Booze warning labels urged

THE Hong Kong Medical Association (香港醫學會) has called for warning labels on alcoholic drinks to lower deaths from alcohol-related diseases and accidents.

“The practice of health warning labels is widely adopted in Western countries and even the mainland,” association president Louis Shih Tai-cho (史泰祖 ) said. “The government and alcohol retailers should also take this as a responsible first step to ultimately lower the number of patients and deaths caused by drinking alcohol.”

Shih said the standard drinking measure guideline printed in Chinese should at least be included on a label together with warning slogans like those that are now compulsory on cigarette packets.

In Hong Kong, cigarette packets are required to have a health warning in both Chinese and English.

A safety standard for daily intake of red wine with 12 percent alcohol content would be “100 millilitres for women, 200ml for men,” Shih said.

The association also said a tax should be imposed on red wine and beer, which are currently exempted from duties.

“Young people are the most sensitive on price changes. Imposing tax on these drinks could change the addictive or regular alcohol consumption pattern,” said Shih, who dismissed claims that drinking can be good for health.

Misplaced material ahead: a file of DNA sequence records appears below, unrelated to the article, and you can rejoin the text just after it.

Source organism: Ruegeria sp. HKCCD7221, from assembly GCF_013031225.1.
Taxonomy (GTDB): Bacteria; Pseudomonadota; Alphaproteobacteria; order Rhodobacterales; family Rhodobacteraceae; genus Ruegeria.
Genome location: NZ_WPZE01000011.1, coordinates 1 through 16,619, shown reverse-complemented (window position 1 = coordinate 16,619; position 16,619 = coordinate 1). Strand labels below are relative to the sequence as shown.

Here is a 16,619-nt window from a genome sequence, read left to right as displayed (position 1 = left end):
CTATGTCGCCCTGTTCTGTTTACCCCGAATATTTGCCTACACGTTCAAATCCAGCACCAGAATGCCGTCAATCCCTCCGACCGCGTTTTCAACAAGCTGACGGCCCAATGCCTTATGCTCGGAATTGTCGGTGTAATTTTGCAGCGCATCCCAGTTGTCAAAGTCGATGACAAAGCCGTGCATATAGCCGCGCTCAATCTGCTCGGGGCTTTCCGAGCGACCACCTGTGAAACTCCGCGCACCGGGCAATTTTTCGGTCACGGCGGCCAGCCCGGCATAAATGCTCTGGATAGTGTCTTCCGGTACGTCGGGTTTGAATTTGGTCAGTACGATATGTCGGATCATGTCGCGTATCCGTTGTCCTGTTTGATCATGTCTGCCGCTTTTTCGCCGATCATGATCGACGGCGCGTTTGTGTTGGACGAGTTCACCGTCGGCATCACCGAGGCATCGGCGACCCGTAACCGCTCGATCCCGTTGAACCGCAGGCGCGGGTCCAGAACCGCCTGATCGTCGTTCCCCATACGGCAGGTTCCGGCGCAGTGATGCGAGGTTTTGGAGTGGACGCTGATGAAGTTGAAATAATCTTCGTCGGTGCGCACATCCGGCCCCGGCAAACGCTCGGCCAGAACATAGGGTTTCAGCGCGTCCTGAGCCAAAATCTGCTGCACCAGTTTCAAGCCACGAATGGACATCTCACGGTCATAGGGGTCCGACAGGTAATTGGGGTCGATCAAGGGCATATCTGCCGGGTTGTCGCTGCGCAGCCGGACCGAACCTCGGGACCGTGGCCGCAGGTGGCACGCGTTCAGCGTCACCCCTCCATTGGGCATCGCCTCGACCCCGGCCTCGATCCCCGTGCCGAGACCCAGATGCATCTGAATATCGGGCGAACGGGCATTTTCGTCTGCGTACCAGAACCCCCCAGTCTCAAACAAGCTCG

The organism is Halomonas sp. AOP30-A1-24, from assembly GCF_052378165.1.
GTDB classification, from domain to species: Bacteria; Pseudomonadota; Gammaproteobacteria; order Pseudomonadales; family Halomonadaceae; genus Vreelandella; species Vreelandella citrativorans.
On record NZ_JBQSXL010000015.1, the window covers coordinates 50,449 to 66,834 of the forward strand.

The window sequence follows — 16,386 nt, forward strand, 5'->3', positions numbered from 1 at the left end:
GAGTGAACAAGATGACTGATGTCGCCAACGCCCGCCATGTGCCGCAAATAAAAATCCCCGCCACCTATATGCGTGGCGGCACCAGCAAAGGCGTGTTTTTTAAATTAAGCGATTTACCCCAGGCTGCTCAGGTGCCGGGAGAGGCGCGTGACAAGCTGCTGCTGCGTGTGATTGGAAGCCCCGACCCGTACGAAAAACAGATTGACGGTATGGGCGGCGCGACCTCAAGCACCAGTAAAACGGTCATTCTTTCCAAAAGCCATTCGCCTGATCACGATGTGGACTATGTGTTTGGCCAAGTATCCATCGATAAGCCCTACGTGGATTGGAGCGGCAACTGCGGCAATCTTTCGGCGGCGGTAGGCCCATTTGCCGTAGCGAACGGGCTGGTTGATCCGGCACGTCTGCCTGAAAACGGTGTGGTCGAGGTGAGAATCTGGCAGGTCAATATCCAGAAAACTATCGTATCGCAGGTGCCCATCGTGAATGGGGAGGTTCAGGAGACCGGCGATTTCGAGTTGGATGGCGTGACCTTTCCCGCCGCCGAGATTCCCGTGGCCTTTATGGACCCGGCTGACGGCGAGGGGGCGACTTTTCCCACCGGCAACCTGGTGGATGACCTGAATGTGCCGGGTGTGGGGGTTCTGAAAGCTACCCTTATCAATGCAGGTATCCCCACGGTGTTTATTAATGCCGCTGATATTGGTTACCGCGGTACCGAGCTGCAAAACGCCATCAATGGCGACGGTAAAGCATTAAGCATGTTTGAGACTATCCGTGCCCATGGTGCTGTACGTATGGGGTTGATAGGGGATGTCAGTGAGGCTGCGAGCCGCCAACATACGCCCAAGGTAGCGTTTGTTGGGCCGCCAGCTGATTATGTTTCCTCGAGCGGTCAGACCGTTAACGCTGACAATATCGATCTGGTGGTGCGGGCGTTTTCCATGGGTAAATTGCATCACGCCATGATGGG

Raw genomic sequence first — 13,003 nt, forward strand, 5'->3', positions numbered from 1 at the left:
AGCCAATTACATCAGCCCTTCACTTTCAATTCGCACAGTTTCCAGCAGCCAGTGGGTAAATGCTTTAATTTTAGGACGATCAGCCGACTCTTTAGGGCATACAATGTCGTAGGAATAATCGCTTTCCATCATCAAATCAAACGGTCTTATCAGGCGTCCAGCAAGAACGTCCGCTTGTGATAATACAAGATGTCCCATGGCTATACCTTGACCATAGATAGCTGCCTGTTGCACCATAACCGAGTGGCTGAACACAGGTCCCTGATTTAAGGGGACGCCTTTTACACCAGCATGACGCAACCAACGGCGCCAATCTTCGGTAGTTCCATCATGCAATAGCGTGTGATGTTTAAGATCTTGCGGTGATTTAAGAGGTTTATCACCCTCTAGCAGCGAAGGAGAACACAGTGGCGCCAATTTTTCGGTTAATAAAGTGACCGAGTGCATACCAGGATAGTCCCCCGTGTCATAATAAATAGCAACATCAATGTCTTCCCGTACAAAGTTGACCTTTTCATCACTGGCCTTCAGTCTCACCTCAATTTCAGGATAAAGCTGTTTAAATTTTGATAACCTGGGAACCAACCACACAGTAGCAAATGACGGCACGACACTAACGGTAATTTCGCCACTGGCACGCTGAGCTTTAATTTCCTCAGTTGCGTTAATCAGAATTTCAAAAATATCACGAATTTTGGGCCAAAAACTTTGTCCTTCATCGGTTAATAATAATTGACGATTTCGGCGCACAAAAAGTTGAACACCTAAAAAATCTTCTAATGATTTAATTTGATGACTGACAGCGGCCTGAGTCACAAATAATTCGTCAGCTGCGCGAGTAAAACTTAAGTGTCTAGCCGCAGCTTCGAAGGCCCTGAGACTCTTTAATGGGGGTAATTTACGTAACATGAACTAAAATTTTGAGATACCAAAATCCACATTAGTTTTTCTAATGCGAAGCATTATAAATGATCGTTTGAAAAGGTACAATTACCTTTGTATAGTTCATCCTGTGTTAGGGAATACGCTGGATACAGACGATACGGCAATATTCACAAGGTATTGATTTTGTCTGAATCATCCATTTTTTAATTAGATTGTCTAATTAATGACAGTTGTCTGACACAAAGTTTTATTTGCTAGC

“No medical association would ever encourage people to drink,” he said.

Shih added he was one of the victims of the mistaken belief, after proposing “wine dinner” activities for association doctors around a decade ago, but stopped them two years ago.

“Pregnant women should stay away from alcohol completely,” he said, adding that women should stop drinking a year before conceiving to avoid fetal alcohol syndrome.

Drinking alcohol is now regarded by the World Health Organisation (世界衛生組織) to be a direct cause of six kinds of cancer.

Global status report on alcohol and health 2014

How alcohol affects the body long term